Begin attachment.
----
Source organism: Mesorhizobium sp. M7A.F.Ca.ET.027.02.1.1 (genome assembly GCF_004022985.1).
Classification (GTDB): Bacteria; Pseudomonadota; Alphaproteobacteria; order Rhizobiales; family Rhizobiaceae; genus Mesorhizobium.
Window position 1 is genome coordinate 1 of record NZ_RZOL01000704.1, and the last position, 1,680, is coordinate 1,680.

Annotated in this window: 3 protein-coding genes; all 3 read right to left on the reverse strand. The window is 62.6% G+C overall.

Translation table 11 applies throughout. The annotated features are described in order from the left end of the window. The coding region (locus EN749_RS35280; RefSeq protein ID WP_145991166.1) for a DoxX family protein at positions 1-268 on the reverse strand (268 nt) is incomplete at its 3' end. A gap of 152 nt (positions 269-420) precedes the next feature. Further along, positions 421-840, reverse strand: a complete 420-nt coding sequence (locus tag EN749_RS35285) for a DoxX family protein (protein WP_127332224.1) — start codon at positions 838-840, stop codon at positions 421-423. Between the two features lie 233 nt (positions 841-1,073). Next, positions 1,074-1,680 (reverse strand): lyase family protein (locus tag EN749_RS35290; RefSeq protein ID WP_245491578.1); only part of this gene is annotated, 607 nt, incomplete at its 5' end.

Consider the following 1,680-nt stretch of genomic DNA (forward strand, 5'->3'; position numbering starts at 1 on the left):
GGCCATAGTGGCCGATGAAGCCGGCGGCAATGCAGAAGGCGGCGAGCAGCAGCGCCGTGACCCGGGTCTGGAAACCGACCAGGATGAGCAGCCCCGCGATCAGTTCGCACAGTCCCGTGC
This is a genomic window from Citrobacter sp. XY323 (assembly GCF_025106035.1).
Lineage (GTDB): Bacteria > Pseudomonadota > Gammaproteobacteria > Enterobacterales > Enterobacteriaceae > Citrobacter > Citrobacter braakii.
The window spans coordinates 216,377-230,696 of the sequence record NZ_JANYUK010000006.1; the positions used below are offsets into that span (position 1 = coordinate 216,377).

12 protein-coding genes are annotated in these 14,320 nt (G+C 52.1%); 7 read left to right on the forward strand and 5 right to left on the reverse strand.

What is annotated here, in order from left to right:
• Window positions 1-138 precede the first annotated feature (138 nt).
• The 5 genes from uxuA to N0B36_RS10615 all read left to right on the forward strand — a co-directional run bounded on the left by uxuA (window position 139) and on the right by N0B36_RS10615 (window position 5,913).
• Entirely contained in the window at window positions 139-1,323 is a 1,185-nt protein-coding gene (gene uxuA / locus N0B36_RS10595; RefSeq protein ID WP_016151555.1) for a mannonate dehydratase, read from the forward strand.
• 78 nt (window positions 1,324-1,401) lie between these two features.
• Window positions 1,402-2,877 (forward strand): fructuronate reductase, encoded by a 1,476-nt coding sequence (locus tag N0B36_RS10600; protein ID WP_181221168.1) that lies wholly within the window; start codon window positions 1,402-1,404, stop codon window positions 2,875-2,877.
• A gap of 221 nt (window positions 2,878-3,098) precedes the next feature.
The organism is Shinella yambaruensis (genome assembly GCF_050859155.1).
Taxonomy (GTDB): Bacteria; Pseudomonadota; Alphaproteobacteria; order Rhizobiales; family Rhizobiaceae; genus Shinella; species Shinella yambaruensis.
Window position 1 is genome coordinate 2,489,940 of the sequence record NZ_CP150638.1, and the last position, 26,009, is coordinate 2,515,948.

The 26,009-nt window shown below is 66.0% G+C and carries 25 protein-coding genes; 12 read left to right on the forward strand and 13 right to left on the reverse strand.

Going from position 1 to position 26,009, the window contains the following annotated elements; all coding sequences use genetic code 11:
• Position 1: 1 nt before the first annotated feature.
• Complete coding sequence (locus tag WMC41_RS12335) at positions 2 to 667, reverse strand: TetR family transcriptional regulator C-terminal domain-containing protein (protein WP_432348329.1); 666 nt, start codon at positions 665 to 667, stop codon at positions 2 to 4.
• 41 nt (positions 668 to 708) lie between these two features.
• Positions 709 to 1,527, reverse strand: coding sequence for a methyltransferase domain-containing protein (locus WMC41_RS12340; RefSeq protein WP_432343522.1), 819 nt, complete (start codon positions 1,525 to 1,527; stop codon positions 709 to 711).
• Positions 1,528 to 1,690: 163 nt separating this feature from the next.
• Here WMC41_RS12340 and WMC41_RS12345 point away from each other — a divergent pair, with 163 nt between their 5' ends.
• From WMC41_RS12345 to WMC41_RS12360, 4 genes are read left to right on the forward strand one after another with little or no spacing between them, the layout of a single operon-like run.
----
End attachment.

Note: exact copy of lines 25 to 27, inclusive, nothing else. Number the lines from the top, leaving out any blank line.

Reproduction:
• Complete coding sequence (locus tag WMC41_RS12335) at positions 2 to 667, reverse strand: TetR family transcriptional regulator C-terminal domain-containing protein (protein WP_432348329.1); 666 nt, start codon at positions 665 to 667, stop codon at positions 2 to 4.
• 41 nt (positions 668 to 708) lie between these two features.
• Positions 709 to 1,527, reverse strand: coding sequence for a methyltransferase domain-containing protein (locus WMC41_RS12340; RefSeq protein WP_432343522.1), 819 nt, complete (start codon positions 1,525 to 1,527; stop codon positions 709 to 711).